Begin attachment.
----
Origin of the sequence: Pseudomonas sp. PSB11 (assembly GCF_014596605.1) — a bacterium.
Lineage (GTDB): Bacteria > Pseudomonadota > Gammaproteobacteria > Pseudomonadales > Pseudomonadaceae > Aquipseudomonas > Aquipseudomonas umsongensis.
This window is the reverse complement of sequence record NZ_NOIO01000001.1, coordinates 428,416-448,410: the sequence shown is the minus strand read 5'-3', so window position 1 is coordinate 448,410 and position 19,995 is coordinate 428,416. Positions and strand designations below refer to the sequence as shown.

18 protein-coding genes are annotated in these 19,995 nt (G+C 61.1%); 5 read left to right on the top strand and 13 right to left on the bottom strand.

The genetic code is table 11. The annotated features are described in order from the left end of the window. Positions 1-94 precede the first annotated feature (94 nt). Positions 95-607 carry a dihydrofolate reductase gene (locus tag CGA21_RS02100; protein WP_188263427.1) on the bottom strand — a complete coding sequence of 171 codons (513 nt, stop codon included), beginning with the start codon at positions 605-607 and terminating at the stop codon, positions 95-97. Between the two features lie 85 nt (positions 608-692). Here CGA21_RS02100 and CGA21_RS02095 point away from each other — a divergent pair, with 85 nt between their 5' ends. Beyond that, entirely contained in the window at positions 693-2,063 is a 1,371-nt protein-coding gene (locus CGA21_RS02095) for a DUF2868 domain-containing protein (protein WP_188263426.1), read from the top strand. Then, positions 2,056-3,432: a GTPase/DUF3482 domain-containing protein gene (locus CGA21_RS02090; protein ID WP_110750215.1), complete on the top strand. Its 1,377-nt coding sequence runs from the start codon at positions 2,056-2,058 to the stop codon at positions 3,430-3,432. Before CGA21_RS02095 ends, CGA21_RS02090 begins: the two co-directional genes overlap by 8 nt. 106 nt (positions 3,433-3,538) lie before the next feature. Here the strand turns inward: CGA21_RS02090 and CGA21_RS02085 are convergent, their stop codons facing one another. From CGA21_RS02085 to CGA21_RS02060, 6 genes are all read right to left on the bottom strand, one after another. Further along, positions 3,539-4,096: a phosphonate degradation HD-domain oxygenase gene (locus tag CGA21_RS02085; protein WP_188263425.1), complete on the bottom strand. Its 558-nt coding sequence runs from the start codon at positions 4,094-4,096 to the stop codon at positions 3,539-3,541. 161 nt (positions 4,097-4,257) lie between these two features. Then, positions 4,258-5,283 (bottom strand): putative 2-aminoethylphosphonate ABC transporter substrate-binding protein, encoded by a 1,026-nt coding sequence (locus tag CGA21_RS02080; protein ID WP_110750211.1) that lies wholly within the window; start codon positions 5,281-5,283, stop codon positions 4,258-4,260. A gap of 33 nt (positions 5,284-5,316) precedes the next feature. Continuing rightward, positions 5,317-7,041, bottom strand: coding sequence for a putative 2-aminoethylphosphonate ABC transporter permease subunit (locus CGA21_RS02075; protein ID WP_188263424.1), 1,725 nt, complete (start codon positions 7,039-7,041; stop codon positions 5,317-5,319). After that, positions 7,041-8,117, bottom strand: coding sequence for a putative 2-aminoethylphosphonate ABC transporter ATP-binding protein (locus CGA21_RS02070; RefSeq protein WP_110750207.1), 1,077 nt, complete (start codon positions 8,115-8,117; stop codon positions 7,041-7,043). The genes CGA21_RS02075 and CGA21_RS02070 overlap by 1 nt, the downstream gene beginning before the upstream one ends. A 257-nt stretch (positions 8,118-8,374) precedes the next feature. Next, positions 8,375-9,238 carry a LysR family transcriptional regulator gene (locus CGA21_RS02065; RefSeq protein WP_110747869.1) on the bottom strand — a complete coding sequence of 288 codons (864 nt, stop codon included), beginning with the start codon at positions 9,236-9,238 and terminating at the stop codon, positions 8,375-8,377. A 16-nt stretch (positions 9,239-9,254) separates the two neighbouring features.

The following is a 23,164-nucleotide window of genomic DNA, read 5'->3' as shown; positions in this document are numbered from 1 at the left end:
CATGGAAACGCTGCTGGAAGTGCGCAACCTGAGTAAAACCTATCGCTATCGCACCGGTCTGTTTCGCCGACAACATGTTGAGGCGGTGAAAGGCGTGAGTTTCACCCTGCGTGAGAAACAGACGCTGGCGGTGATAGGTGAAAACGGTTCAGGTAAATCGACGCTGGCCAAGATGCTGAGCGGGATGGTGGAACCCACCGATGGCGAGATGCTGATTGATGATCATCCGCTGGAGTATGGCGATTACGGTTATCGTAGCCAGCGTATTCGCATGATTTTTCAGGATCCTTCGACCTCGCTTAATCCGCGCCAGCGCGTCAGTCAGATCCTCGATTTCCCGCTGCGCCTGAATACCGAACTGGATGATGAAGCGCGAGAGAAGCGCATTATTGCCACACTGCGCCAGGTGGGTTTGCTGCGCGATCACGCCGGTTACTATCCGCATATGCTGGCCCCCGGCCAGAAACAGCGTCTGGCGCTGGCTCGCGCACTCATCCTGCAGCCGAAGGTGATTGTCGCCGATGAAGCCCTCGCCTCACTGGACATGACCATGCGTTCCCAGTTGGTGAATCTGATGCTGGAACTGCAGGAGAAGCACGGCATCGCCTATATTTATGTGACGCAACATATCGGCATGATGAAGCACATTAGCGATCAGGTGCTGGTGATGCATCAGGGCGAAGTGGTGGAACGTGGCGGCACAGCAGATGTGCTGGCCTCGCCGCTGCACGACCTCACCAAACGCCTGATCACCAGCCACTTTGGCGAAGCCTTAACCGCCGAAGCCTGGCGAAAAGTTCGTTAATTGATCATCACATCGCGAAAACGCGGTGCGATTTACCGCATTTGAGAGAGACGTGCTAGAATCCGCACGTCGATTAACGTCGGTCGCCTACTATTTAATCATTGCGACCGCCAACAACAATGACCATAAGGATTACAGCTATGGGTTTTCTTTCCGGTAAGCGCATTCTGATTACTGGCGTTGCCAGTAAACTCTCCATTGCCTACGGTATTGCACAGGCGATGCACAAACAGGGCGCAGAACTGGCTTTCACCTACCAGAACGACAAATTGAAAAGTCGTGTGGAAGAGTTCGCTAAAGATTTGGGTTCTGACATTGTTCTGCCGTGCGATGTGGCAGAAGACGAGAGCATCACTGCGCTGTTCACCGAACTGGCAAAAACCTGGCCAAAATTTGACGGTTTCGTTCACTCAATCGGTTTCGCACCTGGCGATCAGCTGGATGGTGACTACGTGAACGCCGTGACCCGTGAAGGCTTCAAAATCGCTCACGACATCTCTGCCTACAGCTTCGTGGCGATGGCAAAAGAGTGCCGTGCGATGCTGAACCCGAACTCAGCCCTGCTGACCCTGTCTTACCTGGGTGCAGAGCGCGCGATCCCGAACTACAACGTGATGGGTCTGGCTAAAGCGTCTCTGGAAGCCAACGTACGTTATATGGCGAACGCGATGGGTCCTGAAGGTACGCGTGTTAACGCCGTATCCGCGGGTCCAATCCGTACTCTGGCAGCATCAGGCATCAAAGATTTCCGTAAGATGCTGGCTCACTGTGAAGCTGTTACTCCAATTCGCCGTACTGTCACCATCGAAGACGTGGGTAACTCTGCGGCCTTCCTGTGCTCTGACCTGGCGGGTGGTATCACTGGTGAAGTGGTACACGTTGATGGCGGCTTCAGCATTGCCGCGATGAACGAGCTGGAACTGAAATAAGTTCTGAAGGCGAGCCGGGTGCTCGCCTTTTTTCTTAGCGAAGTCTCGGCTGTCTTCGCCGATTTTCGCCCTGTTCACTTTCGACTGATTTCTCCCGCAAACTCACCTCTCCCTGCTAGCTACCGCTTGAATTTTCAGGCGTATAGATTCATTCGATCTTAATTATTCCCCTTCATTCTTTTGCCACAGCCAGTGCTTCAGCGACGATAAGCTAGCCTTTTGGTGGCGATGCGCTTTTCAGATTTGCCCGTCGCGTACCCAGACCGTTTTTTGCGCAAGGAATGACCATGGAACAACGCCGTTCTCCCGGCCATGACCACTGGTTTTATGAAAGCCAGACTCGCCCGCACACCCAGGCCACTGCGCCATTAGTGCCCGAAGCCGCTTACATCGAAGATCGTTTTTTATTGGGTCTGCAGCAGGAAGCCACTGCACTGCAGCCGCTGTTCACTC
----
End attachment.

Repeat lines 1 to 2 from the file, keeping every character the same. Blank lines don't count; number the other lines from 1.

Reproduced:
Origin of the sequence: Pseudomonas sp. PSB11 (assembly GCF_014596605.1) — a bacterium.
Lineage (GTDB): Bacteria > Pseudomonadota > Gammaproteobacteria > Pseudomonadales > Pseudomonadaceae > Aquipseudomonas > Aquipseudomonas umsongensis.